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The 2014 oil price collapse sent shockwaves across the oil industry and put economies from North Dakota to Nigeria on notice that $100 oil is not a sure thing. The economy of Texas, however, fared far better during the years of low prices than many experienced oil watchers predicted. Its relative resilience, explained in part by a recent paper from the Dallas Fed, provides a good lesson for countries, like Saudi Arabia and the UAE, working on ambitious diversification plans to better weather the regular downturns in commodities markets and prepare for a future in which oil demand is uncertain. Unfortunately, the paper also suggests just how challenging real diversification for these countries will be.

By 2014, the US shale boom was in full force and Texas was one of its epicenters, accounting for sixty percent of new US reserves and nearly forty percent of total US production. Oil’s percentage of the state economy was only slightly smaller in 2014 as compared to 1986, when an oil price drop sent the Texas economy into a tailspin. As the price collapse of the second half 2014 started to sink in, some economists predicted the worst. In December 2014, JPMorgan Chief Economist Michael Feroli argued, "We think Texas will, at the least, have a rough 2015 ahead, and is at risk of slipping into a regional recession." 

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Members of Germany’s Social Democratic Party (SPD) have a big decision to make.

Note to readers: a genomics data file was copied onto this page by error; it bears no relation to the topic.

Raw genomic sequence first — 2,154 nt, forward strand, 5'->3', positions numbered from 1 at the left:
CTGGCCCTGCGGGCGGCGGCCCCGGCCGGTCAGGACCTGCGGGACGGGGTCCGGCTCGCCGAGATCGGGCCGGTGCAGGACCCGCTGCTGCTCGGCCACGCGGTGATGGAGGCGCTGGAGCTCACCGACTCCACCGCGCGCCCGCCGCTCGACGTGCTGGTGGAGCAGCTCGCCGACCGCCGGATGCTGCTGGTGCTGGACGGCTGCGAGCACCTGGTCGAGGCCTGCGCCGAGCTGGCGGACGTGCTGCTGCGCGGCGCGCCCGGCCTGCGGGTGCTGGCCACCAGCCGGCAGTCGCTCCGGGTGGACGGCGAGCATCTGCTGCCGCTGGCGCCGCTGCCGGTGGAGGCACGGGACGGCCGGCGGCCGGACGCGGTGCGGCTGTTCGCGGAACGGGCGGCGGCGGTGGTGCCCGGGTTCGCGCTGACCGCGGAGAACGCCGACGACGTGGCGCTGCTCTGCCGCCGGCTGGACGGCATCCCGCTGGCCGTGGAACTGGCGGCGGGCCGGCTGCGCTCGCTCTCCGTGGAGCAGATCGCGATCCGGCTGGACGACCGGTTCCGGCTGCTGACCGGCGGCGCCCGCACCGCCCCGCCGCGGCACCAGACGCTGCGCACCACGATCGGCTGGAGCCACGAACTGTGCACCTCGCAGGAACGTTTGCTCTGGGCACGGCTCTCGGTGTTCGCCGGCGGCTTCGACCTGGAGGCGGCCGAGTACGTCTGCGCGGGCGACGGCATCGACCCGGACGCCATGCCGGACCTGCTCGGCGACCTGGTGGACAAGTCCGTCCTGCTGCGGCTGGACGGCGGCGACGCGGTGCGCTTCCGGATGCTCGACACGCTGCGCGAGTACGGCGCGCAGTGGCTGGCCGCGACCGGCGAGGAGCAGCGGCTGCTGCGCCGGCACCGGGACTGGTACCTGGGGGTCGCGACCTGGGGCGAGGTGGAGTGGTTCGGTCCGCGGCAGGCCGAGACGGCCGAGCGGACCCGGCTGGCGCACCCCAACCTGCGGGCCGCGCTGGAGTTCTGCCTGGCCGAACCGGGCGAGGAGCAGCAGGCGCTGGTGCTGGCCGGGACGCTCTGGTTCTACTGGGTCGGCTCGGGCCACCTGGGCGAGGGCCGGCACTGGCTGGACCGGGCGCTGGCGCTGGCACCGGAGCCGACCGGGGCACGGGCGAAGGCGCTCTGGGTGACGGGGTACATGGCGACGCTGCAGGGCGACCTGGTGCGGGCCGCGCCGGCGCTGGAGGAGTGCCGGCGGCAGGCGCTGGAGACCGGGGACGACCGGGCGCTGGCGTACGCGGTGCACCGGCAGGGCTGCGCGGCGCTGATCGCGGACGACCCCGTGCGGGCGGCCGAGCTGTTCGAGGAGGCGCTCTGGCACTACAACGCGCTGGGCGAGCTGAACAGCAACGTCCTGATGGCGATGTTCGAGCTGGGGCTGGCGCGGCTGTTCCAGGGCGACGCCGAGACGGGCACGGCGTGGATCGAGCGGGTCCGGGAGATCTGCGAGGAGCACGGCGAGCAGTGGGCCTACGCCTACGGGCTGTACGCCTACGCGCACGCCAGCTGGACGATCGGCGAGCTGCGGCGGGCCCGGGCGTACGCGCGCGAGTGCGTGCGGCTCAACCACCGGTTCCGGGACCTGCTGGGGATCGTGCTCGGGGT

SPD party members have until March 2 to vote on whether their party should participate in a coalition government with the Christian Democratic Union (CDU), the party of Chancellor Angela Merkel. The vote puts SPD party members in a difficult position—endorse a coalition many of them oppose in the interest of stability or withhold support and face potential uncertainty—and this has caused disarray in the party, on the heels of its worst election results in the post-war period.

The choice will likely be the deciding factor in an almost six-month journey to form a new government following elections in September. The deal to form another so-called “Grand Coalition” between the CDU and SPD was reached after negotiations between the CDU, the Green Party, and the Free Democratic Party (FDP) to form a “Jamaica Coalition” collapsed in the fall, facing an impasse on several issues, including migration.